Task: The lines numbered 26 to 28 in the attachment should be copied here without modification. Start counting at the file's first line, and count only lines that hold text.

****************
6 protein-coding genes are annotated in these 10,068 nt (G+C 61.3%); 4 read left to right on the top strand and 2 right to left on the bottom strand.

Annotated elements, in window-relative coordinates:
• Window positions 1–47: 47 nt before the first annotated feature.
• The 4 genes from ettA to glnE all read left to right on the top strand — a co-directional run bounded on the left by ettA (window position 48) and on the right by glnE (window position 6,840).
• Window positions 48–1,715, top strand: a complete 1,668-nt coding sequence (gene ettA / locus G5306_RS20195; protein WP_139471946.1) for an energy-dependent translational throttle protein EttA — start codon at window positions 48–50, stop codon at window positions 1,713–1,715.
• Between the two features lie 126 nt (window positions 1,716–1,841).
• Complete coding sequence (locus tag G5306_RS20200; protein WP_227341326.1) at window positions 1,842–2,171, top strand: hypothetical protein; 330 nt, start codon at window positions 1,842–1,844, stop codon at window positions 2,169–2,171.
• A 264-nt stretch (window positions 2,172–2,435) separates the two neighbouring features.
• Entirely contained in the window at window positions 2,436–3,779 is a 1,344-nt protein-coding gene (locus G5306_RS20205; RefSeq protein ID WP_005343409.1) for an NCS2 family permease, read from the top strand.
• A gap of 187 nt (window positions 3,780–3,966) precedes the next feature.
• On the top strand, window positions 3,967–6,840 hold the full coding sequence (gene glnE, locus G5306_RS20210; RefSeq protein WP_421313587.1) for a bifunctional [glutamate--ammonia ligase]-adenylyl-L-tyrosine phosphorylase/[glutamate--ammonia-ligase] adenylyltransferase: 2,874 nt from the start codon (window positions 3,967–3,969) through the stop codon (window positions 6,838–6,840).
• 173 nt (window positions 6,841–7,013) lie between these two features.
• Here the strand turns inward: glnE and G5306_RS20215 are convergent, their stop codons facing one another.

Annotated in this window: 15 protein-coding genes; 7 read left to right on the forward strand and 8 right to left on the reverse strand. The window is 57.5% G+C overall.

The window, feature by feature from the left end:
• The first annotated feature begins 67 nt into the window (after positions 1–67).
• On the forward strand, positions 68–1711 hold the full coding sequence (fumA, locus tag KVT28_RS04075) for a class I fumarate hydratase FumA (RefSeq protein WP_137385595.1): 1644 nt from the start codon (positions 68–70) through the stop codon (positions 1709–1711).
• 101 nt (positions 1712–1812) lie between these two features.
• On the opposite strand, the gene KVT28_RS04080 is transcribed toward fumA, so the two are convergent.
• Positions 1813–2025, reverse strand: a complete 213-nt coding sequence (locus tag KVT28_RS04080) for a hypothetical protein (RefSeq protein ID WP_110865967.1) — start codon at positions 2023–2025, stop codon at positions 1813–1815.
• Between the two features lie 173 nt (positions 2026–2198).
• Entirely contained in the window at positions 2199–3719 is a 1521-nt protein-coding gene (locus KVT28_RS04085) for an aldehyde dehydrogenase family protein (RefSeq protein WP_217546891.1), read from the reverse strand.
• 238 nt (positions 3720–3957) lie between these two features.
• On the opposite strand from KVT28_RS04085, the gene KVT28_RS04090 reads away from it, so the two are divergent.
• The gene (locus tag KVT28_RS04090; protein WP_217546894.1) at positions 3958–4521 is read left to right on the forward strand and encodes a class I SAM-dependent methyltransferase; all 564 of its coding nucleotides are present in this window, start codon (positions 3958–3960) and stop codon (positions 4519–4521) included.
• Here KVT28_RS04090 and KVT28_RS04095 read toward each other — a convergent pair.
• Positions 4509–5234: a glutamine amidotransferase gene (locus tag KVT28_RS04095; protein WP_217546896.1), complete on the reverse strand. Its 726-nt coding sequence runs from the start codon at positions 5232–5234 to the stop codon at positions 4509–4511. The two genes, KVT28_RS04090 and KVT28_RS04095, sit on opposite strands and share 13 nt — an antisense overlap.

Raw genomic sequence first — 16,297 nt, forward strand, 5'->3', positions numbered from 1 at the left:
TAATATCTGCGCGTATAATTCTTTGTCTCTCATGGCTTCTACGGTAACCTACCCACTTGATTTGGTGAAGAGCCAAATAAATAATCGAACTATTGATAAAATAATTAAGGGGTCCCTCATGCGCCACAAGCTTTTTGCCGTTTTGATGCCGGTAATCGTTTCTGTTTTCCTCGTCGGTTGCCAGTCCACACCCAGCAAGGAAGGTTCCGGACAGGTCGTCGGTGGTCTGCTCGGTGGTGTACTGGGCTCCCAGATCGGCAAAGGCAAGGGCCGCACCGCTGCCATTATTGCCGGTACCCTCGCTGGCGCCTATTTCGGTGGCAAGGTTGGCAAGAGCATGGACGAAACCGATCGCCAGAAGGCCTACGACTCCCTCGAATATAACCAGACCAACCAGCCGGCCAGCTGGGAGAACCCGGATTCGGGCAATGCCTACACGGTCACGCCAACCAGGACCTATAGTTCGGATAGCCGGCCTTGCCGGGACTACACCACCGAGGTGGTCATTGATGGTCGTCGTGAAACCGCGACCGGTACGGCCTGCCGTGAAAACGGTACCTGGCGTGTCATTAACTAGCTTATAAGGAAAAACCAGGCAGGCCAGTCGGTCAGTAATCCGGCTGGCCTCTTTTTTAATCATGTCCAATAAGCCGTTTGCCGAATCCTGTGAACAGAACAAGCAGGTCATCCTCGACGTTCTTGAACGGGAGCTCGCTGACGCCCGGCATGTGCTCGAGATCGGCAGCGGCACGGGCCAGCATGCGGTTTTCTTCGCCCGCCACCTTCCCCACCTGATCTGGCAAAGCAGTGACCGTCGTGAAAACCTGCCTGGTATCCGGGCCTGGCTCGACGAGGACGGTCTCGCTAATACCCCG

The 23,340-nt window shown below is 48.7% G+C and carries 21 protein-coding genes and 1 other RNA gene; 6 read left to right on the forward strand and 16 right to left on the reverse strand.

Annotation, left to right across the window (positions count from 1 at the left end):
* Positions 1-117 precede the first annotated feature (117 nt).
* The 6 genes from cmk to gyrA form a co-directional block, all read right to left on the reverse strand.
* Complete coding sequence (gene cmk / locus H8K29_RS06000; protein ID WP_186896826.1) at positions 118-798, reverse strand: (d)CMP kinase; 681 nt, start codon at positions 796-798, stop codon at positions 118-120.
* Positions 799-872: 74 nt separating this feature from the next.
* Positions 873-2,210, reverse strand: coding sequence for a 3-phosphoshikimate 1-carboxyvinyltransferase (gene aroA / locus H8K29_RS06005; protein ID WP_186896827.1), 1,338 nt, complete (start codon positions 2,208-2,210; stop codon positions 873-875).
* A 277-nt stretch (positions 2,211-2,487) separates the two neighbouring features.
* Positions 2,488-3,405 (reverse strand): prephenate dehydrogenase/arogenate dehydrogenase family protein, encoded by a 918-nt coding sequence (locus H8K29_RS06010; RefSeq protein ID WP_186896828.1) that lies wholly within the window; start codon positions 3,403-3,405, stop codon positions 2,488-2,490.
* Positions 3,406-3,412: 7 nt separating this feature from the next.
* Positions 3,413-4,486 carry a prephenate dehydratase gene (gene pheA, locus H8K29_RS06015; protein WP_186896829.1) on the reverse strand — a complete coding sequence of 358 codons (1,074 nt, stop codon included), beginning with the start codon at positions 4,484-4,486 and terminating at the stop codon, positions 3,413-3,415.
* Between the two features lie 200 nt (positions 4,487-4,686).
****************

• Here KVT28_RS04090 and KVT28_RS04095 read toward each other — a convergent pair.
• Positions 4509–5234: a glutamine amidotransferase gene (locus tag KVT28_RS04095; protein WP_217546896.1), complete on the reverse strand. Its 726-nt coding sequence runs from the start codon at positions 5232–5234 to the stop codon at positions 4509–4511. The two genes, KVT28_RS04090 and KVT28_RS04095, sit on opposite strands and share 13 nt — an antisense overlap.

Raw genomic sequence first — 16,297 nt, forward strand, 5'->3', positions numbered from 1 at the left: